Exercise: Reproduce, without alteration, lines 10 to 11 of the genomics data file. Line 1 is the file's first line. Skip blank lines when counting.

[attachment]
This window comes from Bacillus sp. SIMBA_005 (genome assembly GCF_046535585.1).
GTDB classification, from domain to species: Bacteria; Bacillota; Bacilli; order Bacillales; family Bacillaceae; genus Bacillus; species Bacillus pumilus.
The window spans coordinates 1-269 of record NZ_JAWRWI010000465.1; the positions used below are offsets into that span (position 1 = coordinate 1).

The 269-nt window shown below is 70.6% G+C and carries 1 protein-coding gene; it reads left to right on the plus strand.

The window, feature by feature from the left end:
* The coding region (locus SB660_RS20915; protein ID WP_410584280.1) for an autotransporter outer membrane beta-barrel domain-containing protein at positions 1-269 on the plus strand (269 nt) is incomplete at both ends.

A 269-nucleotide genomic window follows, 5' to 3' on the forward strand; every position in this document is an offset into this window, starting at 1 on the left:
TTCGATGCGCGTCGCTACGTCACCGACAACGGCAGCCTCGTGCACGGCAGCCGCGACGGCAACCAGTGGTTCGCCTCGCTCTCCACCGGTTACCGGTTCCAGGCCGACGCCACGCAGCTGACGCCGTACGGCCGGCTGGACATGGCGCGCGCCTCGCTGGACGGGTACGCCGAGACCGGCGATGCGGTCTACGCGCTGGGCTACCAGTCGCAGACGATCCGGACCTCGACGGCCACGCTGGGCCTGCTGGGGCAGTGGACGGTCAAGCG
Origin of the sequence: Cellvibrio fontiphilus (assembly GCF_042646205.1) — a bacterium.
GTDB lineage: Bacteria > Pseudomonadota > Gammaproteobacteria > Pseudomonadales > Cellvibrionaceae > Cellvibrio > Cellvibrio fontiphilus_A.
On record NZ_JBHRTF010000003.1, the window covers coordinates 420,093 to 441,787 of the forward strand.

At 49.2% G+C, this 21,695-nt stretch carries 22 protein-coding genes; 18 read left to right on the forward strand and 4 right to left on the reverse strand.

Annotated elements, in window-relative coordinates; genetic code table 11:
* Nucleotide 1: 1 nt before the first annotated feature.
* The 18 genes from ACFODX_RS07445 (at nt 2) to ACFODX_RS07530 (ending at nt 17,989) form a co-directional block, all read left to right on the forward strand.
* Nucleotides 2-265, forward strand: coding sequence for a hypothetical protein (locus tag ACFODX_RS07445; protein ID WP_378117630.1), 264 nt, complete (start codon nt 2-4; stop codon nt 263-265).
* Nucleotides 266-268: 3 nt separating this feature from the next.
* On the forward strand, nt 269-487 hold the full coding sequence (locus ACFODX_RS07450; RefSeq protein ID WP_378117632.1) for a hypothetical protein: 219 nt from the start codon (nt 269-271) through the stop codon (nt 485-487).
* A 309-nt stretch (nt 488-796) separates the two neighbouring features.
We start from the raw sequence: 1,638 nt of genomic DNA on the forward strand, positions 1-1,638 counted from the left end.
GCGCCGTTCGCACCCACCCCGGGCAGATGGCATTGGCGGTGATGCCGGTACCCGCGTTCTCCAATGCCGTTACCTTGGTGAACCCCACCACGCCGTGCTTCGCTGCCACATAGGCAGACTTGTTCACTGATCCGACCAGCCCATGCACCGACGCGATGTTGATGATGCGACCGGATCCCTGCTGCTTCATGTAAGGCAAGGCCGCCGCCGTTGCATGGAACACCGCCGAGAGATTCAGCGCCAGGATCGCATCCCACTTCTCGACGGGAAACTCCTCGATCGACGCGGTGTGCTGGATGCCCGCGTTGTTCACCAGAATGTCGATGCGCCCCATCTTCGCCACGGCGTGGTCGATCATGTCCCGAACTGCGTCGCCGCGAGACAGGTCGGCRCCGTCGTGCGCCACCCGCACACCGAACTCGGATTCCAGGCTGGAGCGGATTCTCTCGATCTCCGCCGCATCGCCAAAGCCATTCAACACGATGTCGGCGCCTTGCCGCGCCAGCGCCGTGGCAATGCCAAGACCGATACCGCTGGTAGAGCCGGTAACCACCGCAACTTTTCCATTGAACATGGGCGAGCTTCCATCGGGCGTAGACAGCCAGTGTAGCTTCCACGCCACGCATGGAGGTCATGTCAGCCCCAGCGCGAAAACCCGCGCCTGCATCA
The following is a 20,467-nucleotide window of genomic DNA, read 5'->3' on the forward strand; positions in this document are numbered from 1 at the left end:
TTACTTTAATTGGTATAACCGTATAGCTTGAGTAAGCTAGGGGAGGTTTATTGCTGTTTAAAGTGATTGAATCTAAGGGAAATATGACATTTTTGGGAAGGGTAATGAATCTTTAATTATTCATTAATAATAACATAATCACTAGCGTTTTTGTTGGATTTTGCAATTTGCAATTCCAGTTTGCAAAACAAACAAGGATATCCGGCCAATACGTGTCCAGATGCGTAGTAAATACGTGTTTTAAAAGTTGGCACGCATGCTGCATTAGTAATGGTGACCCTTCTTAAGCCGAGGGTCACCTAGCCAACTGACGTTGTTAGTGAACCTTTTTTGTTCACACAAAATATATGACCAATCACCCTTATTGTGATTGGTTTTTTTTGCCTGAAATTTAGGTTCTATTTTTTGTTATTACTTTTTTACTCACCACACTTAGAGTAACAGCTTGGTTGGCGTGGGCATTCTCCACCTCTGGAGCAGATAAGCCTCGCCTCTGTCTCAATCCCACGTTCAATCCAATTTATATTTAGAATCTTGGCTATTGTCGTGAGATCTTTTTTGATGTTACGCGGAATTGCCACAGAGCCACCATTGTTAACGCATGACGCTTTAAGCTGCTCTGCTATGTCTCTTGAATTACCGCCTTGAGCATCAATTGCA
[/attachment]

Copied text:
GTDB lineage: Bacteria > Pseudomonadota > Gammaproteobacteria > Pseudomonadales > Cellvibrionaceae > Cellvibrio > Cellvibrio fontiphilus_A.
On record NZ_JBHRTF010000003.1, the window covers coordinates 420,093 to 441,787 of the forward strand.